Riverland instructor named 2022 Outstanding Educator of the Year

Published 5:36 pm Wednesday, August 17, 2022

The Minnesota State Transportation Center of Excellence has named Riverland Community College automotive technology instructor Olle Gladso as 2022 Outstanding Educator of the Year.

Olle Gladso

The Transportation Center of Excellence Awards are meant to publicly and meaningfully recognize great people and organizations who have the most tremendous impact on our state’s high-quality transportation-related education programs, according to a press release. The recipients are educators, advocates, supporters and industry partners, honored for their outstanding contributions to the field of transportation education.

Gladso came to Riverland Community College’s Automotive Technology program with a diverse and varied experience from many different fields that he has incorporated into his role as facilitator of student learning. Gladso believes that his role is more of a mentor and a coach for students than as a traditional teacher.

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Gladso’s background includes growing up in Norway and working there as an intelligence officer for over 10 years. Olle has lived with his wife here in the U.S. since 1987 and attended college here as well. Having worked in proprietary schools before coming to Riverland, he firmly believes in the community college’s role and function in local communities. Gladso also believes that we cannot solve today’s transportation related problems, such as resource usage and pollution, using yesterday’s technology and that he is a strong proponent of newer technologies such as electric vehicles.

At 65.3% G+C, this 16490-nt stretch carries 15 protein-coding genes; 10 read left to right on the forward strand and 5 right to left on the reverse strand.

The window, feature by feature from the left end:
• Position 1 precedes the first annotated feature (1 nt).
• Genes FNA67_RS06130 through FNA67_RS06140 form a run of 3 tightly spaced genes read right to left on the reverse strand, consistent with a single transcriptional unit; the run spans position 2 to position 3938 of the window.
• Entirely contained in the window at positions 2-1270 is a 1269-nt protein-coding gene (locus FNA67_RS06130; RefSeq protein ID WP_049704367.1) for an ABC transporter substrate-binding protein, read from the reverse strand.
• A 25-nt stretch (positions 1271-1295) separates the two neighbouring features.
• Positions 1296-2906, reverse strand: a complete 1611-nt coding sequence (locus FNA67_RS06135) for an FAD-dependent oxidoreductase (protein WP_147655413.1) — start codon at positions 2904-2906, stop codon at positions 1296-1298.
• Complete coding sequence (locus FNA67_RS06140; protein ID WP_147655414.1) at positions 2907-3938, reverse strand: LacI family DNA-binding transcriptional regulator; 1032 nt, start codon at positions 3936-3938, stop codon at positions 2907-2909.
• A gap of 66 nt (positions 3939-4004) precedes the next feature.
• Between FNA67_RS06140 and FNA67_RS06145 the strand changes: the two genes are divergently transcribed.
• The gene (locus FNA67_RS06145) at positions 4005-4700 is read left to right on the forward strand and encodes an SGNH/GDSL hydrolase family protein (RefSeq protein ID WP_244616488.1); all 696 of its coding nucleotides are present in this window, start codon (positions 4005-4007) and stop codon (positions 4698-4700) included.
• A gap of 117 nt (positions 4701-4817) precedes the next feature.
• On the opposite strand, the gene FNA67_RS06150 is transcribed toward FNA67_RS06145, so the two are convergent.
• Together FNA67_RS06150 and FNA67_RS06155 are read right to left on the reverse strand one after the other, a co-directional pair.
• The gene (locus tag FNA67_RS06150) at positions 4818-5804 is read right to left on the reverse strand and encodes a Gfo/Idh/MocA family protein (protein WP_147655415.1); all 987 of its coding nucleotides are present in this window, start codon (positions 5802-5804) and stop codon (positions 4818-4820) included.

Being a strong believer in sharing knowledge, Gladso has written and co-authored several articles for trade magazines involving unique diagnostic methods and equipment as well as how to effectively and efficiently use them. Following the belief that knowledge should be shared he has been a frequent contributor to websites for professional technicians such as the International Automotive Technicians Network (IATN).

In addition to Gladso’s work in the classroom, he was an instrumental part of a grant team that recently secured Riverland Community College a $348,486 in grant funding from the National Science Foundation (NSF) Advanced Technological Education (ATE) program. The NSF-ATE funding will be used to support the “Educating Autonomous Vehicle Technicians” project being launched by the Automotive Service Technology program. Gladso will be the principal investigator  of the project.

Riverland and M State, along with Scott Swelland from Austin Ford, will develop curriculum, purchase equipment, participate in professional development and provide continuing education for the project under this NSF ATE funded program. This is Riverland’s first NSF ATE award as a lead agency.

“I’d like to congratulate Olle Gladso, for this well-deserved honor,” said Riverland President Adenuga Atewologun.  “His expertise, coupled with the grant opportunity to increase capacity for training Riverland students in Autonomous Vehicle Technology will be an invaluable training resource for enrolled students in our Automotive Technology program.”

Riverland Community College, a member of the Minnesota State system, is a community college that strives to transform lives through excellence in service, education, and career training. Approximately 4,500 students are served annually through a wide range of credit-based educational opportunities. Of those 55 percent are First Generation students and 26 percent are students of color. With campuses located in Albert Lea, Austin and Owatonna, Minnesota, Riverland may be found on the Internet at www.riverland.edu.

Minnesota State includes 26 community and technical colleges and seven state universities serving approximately 340,000 students. It is the third-largest system of two-year colleges and four-year universities in the United States.